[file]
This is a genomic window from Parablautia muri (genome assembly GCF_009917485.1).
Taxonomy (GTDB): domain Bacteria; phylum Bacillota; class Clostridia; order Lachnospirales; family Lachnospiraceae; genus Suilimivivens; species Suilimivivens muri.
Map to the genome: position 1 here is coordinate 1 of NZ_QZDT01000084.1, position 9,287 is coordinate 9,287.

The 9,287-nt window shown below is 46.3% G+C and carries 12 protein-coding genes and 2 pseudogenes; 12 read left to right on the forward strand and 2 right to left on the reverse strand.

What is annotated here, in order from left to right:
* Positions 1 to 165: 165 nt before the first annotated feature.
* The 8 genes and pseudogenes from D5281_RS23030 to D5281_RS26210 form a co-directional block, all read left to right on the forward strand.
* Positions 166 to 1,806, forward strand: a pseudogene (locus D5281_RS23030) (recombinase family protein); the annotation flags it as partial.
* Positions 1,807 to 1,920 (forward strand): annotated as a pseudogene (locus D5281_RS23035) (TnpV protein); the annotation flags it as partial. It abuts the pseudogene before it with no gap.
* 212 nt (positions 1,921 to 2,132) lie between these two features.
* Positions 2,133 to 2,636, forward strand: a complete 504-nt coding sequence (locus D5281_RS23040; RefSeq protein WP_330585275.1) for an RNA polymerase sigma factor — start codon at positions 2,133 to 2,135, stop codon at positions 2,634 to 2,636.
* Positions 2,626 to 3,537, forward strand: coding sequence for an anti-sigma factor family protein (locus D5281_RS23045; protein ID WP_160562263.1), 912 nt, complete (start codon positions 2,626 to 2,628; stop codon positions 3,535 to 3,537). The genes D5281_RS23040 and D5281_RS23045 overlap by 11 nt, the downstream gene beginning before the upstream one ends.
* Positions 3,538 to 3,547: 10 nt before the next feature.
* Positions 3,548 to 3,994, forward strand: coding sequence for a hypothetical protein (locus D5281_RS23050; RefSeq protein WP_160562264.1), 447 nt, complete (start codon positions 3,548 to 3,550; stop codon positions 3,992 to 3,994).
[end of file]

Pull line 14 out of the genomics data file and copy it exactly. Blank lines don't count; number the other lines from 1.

* Positions 3,548 to 3,994, forward strand: coding sequence for a hypothetical protein (locus D5281_RS23050; RefSeq protein WP_160562264.1), 447 nt, complete (start codon positions 3,548 to 3,550; stop codon positions 3,992 to 3,994).